8. "Your company's brand-building and communications efforts are weak." Signs include your target market does not know much about your company, your brand is not seen as distinctive and better than the other brands, your company allocates the same amounts of its budget to the same marketing tools every year, and you do little evaluation of the ROI impact of your promotional programs. Solutions: Improve your brand-building strategies and measure the impact on our brand equity, shift money into marketing instruments of greater effectiveness, and require marketers to supply estimates of the financial impact of their spending requests.

9. "Your company is not well-organized to carry on effective and efficient marketing." Signs include the head of marketing does not seem very effective, the staff lacks some marketing skills needed in the 21st century, and there are bad vibes between marketing and the other departments. Solutions: appoint a stronger leader of the marketing department, and build new skills in the marketing department such as positioning, brand asset management, customer relationship management, Internet marketing, and profitability analysis.

10. "Your company has not made maximum use of technology." Signs include the company has made minimal use of the Internet, the company's sales automation system is outdated, the company has not introduced any market automation, and the marketing group lacks decision-support models. Solutions: Make more use of the Internet, improve sales automation systems, use more market automation, and develop decision support models


APQC R&D Productivity Benchmarking Study

The American Productivity & Quality Center (APQC) is conducting a consortium research and benchmarking study, entitled "Measuring R&D Productivity." Goldense Group, Inc. [GGI] is serving as a subject matter expert for this study. This study breaks new ground in understanding the drivers of R&D productivity.

The APQC consortium benchmarking study addresses the following three areas:

1. Identify the areas where improved attention, knowledge, and education would lead to higher R&D productivity.

2. Use measurement to increase visibility and awareness, which in turn will facilitate enhanced performance in R&D.

3. Determine effective change management activities to support the realization of improved R&D productivity.

Fourteen sponsor companies are engaged in this consortium research and benchmarking study. The kickoff meeting took place on July 20, 2004, and the study will be conducted with site visits during September and October, 2004. The Knowledge Transfer Session occurs in early December. Results remain confidential for 3 to 4 months and then will be available for purchase in February 2005 through the APQC web site.

For information about this study, go to For general information about APQC, go to For general information about Goldense Group, Inc., go to


The MASP Association's New Production System

Summarized from "Enterprise Integration in Japan," by CASA/SME Tokyo Chapter authors Keiju Matsushima, PhD, Hiroaki Uno, Atsushi Endou, and Yoko Ogushi, PhD, CASA/SME Blue Book Series, Computer and Automated Systems Association of the Society of Manufacturing Engineers. 2004.

From their high performance in manufacturing technology in the 1980s, Japanese manufacturers have significantly lost competitiveness over the past decade. To revive their competitiveness, Japanese manufacturers have initiated various improvements, many focused on enterprise integration. This Blue Book provides an overview of a number of initiatives through case studies; we present a summary of one, MASP's new production system that integrates production control and product development.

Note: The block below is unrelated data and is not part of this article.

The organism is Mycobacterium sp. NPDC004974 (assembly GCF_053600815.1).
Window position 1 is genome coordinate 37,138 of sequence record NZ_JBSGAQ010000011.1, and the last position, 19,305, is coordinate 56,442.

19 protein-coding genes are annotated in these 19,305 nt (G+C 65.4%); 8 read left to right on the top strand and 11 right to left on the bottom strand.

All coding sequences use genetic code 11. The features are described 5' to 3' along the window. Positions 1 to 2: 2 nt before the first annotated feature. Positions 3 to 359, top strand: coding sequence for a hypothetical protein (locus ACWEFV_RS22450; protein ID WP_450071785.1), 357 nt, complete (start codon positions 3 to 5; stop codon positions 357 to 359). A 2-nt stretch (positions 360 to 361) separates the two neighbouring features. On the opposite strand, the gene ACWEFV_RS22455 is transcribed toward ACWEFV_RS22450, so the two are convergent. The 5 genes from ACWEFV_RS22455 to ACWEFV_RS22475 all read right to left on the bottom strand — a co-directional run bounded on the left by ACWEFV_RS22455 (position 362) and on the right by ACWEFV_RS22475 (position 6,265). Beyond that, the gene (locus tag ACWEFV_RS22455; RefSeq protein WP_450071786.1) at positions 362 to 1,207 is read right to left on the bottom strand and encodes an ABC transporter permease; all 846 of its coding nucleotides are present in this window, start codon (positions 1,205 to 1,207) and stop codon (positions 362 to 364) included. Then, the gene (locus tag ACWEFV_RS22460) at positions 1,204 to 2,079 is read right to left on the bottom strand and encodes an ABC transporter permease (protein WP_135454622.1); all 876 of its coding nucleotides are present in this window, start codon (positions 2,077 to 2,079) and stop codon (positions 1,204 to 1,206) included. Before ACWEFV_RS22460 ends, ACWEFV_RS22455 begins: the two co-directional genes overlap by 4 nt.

MASP, the Manufacturing Architecture for Series Product Association, is an association that since its founding in 1998, has focused on building a new, more flexible production system architecture more responsive to changing product mixes, engineering changes, shorter product life cycles, etc., compared to MRP. MASP has developed a new tool to implement the core of a new system that offers more flexibility and allows for quick delivery, rapid and efficient product development, and rapid response to different customer needs. This new tool, the SPBOM (Series Product for Bill of Manufacturing), handles series products and focuses on reusing technology on the level of the product group or sub-product group. The SPBOM integrates the bill of materials and the manufacturing data through groups rather than item codes and can facilitate "pliant production" where final product specification are not needed at order entry. The SPBOM combines the conventional BOM, item structure and item routing, focusing on processing functions and their sequence. Through object-oriented database technology, changes to the order specification during the production process can be resolved easily. This system has been in use in some Japanese firms since 1999 and will certainly enhance their competitiveness.


Featured Item: GGI's iStore features one deeply discounted offering, which changes periodically. The current Featured Item is "Usage of Best PLM Practices: State of the Industry [Presentation Slides]" (T38).

This Keynote/Featured Presentation, from the 2003 PDMA Conference last fall, provides a definition of current industry practices for the eight processes that have emerged in the past five years as Best Practices for Product Lifecycle Management (PLM). The presentation is based on results of three research surveys and case studies of North American companies. Numerous graphical examples and detailed descriptions are provided for each of the eight Best PLM Practices that span the following key areas across the entire product life cycle:

* Ideation and Concept Management
* Product Selection
* Intellectual Property Management
* Resource & Capacity Management
* Portfolio Management
* Product Obsolescence Management

Detailed case study and research results as well as a detailed definition of the best practices are presented in each area. Overall benefits are also discussed. This presentation puts you on top of the most current Best Practices for PLM that can help drive your company to better customer satisfaction, higher profits, time savings, and ultimately greater success.

The price for the presentation, "Usage of Best PLM Practices: State of the Industry," has been dropped from $330.00 to $198.00, a deep discount of 40%. For more information or to purchase this valuable report, go to